I’ve probably written about these films more then any other yet I notice something new every time I watch. This time, I realized “Dracula” is set in the modern day. During the flower girl scene, you hear a car horn and see modern street lamps. Another question I ask for the first time: Why did Dracula disguise himself as the carriage driver? Why hide his face? Despite this question, it is one of the most atmospheric scenes in a film built primarily on atmosphere.
Modern critiques tend to say Lugosi is the sole graceful factor in a stagy film. True but don’t undersell. Karl Freund’s camera is not stationary. A pan around Renfield’s shoulder, a slow move up steps, a panorama of Seward’s sanatorium. Renfield leering from the ship or the shadow of the captain lashed to the wheel are just two chilling scenes. The use of shadows is toned down from Universal’s silents and it’s generally agreed that Freund’s artistry was held back by Todd Browning. Wither Browning had trouble adapting to sound or was still grieving for Lon Chaney (and the version of “Dracula” they had planned on making) is debated. Either way, you can’t deny the power of these scenes. The early shots of Dracula’s castle, the brides awaking in the catacombs, the illogical armadillos, beetles in tiny coffins, Lugosi’s glaring eyes. These images are the base upon which all American horror films were built. They still send chills up a viewer’s spine seventy years later. The set design is incredible, particularly the dusty staircase of Castle Dracula or the ruins of Carfax Abbey. Supporting the sets are fantastic glass painted backgrounds.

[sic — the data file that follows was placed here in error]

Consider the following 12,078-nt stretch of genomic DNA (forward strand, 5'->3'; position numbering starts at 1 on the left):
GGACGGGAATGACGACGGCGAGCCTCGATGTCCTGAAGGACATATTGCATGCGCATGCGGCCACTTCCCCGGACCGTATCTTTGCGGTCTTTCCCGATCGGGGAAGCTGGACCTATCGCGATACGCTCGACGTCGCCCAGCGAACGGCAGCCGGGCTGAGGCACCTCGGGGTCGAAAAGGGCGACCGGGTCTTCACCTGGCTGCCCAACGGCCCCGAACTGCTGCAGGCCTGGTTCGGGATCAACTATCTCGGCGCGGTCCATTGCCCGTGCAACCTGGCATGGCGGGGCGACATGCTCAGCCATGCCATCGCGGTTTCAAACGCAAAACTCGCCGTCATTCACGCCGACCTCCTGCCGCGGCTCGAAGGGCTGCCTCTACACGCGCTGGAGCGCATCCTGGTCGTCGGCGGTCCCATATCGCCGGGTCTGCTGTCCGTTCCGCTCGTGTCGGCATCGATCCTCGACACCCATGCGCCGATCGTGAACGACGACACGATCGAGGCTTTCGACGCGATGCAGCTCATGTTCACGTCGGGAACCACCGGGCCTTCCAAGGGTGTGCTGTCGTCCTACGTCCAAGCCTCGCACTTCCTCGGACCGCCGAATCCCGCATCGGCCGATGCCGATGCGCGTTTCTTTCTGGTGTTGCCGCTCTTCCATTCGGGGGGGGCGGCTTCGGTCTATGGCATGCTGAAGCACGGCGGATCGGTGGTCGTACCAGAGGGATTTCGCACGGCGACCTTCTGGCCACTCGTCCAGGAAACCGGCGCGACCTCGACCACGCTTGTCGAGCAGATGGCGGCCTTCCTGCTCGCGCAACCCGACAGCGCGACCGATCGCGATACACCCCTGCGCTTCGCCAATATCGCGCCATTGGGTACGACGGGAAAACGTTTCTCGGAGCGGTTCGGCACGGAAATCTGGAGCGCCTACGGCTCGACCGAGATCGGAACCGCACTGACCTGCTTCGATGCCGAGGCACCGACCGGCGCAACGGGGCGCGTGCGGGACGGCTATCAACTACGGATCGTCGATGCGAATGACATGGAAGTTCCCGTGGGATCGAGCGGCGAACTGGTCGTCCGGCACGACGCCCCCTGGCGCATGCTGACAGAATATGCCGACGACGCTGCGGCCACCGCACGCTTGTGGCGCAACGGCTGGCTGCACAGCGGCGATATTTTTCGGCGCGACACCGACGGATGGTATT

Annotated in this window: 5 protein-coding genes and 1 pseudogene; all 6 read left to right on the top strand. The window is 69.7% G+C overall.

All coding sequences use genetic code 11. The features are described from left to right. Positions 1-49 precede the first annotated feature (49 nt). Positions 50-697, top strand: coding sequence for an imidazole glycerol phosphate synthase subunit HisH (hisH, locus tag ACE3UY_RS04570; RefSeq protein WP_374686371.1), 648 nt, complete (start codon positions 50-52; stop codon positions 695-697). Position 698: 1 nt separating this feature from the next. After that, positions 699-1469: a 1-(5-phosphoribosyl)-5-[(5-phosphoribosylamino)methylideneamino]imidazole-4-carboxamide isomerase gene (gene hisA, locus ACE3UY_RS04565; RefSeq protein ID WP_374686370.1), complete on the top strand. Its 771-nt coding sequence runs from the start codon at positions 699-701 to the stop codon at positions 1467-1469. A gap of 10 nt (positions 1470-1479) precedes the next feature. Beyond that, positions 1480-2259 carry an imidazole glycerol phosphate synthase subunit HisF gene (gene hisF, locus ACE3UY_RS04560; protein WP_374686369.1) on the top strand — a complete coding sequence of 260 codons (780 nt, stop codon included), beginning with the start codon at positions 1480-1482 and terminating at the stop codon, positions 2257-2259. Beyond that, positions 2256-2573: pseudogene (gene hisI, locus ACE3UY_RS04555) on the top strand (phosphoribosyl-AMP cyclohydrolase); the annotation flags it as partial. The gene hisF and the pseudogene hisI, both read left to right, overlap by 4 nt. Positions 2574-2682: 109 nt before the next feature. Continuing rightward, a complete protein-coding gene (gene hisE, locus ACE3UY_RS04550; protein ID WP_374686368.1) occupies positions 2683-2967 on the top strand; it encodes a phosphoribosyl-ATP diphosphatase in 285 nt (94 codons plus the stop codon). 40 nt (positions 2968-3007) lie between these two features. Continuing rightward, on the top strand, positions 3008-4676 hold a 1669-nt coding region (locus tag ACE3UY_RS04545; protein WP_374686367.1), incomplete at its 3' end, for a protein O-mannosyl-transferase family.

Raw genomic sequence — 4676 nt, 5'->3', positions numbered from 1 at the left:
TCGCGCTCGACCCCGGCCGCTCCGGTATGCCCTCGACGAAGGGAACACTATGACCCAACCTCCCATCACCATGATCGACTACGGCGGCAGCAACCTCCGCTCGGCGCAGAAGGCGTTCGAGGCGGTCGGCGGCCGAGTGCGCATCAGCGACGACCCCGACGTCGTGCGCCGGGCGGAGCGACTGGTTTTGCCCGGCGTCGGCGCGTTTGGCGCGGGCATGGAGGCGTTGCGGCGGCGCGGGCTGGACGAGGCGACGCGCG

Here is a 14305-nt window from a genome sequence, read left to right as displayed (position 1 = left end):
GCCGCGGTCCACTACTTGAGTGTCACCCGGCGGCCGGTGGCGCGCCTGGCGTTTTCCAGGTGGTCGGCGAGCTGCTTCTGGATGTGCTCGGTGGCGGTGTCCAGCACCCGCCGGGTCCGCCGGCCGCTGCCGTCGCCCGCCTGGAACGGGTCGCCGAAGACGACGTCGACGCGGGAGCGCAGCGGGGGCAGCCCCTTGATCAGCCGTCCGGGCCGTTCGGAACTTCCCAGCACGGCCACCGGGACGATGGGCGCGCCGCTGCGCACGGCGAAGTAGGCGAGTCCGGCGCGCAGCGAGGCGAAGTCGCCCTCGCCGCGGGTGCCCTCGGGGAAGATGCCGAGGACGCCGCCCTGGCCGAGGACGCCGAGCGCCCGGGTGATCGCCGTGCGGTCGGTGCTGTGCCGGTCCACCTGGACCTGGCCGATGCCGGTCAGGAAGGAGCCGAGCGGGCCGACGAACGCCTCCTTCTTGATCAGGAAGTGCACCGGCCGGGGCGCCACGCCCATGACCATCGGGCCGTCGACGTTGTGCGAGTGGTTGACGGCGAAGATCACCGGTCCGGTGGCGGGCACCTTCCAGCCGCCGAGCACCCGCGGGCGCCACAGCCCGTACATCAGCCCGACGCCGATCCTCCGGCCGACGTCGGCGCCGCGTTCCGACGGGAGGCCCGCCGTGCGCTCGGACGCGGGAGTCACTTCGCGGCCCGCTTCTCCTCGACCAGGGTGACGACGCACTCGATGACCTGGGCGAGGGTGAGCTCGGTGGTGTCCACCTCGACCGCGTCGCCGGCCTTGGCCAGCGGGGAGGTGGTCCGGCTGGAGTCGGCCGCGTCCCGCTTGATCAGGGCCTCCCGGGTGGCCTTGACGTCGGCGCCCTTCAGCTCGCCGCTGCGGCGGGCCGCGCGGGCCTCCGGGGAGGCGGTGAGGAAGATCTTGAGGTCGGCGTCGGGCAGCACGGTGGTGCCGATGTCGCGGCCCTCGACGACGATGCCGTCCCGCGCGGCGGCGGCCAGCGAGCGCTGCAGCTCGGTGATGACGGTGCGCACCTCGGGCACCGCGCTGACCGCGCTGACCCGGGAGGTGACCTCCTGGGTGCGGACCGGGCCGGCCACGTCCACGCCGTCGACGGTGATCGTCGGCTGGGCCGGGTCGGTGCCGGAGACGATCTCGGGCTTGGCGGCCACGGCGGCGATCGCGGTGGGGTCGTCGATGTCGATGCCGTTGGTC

The movie is flawed, no doubt. Who the heck is the main character? The count is unknowable. Harker or Seward don’t do anything besides wring their hands. Van Helsing comes in too late, Lucy exits too early, while Mina is a damsel in distress. Nope, it’s gotta’ be Renfield. We follow him from the beginning and he features in most of the scenes. A book must exists that explores his character more. There’s a lot of untapped potential there. Dwight Fry had enough range to play a straight-laced businessman perfectly, even if his unhinged insanity is what we remember. When his spider is thrown away, you almost feel for the guy. His monologue about Dracula presenting him with a feast of rats is great and I wonder why no other adaptation has gone into more detail about that. Why does Dracula even keep the guy around? He doesn’t serve him much and is even responsible for revealing the count’s hiding place.
I’m not begrudgingly calling it a great movie. It remains the best adaptation of Stoker’s novel in many ways and is the most important of the Universal Monster cycle in countless ways. [8/10]
Not to linger too much on this, since it is the same film, but I don’t think too many people will argue with me when I say Philip Glass’ score improves the film. It adds tension to numerous scenes, such as when Dracula attempts to bring Van Helsing under his sway. The music certainly helps some of the slower moments of the movie pass quicker. While Glass’ signature minilistic, repetitive style certainly isn’t for everyone, his film scores are usually outstanding. This one is no different. I suspect if the music was with the film from the very beginning, it would be even more critically beloved. [8/10]
Drácula (1931) – The Spanish Version